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DIGITIZING AND ANALYZING LEGACY SEISMO-ACOUSTIC DATA

Description:

5.     DIGITIZing AND ANALYZING Legacy Seismo-acoustic Data

Maximum Phase I Award Amount: $200,000

Maximum Phase II Award Amount: $1,100,000

Accepting SBIR Phase I Applications: YES

Accepting STTR Phase I Applications: NO

 

Legacy recordings of seismic or infrasonic/acoustic events, including past nuclear tests, are of interest to the community, but many are hard to analyze because they exist only as paper records of analog waveforms, analog media (e.g., Ampex tapes), or digitized data on obsolete storage media (e.g., Digital Audio Tape (DAT), 9-track, or removable discs) that no longer have readily available readers.  There is an analogous need to digitize similar types of analog data in satellite telemetry (also with Ampex tapes) and medical records (e.g., electrocardiograms), as part of acquiring a broader base of information for historical recordkeeping and research purposes.

 

Threats to the loss of information in legacy analog and digital recordings include the degradation of the physical media and the large physical space required to store the records.  Cataloging and scanning the analog data are a way to triage and preserve the data, but this is only the first step of a path toward a scientifically useful product. Grant applications are sought in the following areas:

 

a.      Digitization of Legacy Seismo-acoustic Waveform Data

Research is needed to improve the robustness and automation of techniques to rapidly and accurately digitize analog records of legacy seismo-acoustic waveform data.  Scanning records has limitations in the tradeoff between scanning time vs. resolution.  A variety of original recording technologies (e.g., paper helicorders, film develocorders), each with associated idiosyncrasies, generated data that must be recovered [1, 2, 3, 4].  Of interest are methods that streamline the scanning and digitization process, ideally allowing for treatment of a variety of original data types and correcting for complications such as overlapping signals, rotating drum distortions, and time marks.  The resulting techniques would enhance legacy data digitization by enabling automated translation of historical data into a useable form.  Digitizations of interest include signal and noise spectra at frequencies from approximately 0.02 to 20 Hz and timing precision that can be quantified.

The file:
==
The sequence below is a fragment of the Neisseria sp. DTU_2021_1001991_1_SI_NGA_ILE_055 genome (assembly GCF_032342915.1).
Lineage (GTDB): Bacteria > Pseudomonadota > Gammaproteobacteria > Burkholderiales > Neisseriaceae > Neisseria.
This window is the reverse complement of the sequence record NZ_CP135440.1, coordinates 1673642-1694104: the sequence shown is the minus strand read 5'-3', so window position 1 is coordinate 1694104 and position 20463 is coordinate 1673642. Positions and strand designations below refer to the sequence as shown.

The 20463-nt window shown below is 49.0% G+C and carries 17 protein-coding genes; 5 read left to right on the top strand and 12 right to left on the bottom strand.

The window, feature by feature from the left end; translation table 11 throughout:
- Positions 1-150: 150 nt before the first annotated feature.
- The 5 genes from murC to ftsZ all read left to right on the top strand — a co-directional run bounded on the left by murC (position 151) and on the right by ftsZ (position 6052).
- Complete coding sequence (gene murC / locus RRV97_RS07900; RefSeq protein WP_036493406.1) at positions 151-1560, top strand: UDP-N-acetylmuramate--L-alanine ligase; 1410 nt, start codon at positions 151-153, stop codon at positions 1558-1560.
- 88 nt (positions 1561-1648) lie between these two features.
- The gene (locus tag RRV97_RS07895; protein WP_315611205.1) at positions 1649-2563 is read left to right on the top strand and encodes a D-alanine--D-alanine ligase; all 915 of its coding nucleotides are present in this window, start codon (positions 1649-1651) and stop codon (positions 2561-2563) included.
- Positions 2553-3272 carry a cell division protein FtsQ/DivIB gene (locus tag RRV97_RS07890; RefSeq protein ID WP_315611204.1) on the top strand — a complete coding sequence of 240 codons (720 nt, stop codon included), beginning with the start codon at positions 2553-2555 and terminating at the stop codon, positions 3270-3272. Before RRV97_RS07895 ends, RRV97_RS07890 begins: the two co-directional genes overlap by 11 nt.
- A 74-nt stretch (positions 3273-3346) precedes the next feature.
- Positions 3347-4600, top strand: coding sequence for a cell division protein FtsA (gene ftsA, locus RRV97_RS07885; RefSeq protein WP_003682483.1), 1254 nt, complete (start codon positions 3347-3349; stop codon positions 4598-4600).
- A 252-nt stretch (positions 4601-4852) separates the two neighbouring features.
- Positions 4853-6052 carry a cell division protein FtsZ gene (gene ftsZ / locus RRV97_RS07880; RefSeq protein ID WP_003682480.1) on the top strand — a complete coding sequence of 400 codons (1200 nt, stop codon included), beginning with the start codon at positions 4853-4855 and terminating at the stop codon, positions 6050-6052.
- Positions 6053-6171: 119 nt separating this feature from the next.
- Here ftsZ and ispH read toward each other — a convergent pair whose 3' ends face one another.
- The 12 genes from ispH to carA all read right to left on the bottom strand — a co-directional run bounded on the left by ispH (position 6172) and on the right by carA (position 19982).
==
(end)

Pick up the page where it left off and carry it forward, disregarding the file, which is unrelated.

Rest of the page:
Questions – Contact: Thomas Kiess, thomas.kiess@nnsa.doe.gov

 

b.      Methods to Readily Read, Recover, and Organize Legacy Digital Storage Media

Research is needed to develop methods to readily read, recover, and organize data from legacy digital storage media (e.g., DAT, 9-track, etc.) before these media degrade and become unreadable [1, 2].  Information of interest includes file formats, as well as sensor and catalog metadata.  Metadata includes operational time period and site information, as well as full digital data recovery.  Particular attention is needed for reading aging media (physically and magnetically weak), including the possibility that media may break and degrade beyond usability after a few read cycles [3, 4].

 

Questions – Contact: Thomas Kiess, thomas.kiess@nnsa.doe.gov

 

c.       Analysis Methods to Identify the Instrument Response Function (IRF) for De-convolution

The recorded trace on a seismometer is the incident ground motion convolved with the response function of the sensor and data acquisition system.  It is necessary to remove the response function from the data in order to obtain the true measured time history of ground motion.  Methods of removing the response function exist if it is known [1, 2].  However, for a signal recorded from a legacy instrument, the amplitude and phase response of the instrument may not have been preserved.  Many of these legacy instruments no longer exist and records of calibrations performed during their lifetime may be missing or incomplete.

 

The challenge is to conduct research to devise methods of analyzing the waveform time series represented in the legacy data to estimate the sensor and data acquisition instrument response function (IRF).  The frequency passband required for seismic waveform analysis is primarily over the operational monitoring band of 0.02 to 20 Hz, but also of interest are methods applicable at lower frequencies down to 0.0083 Hz (120-second periods).  Possible approaches can include, but not limited to, analysis of the microseism and other background noise [3], analysis of recorded events in the historical archive with known signal characteristics (such as large magnitude earthquakes), and comparison of the legacy IRF to other nearby seismometers with known response functions that may have been operating during overlapping time periods.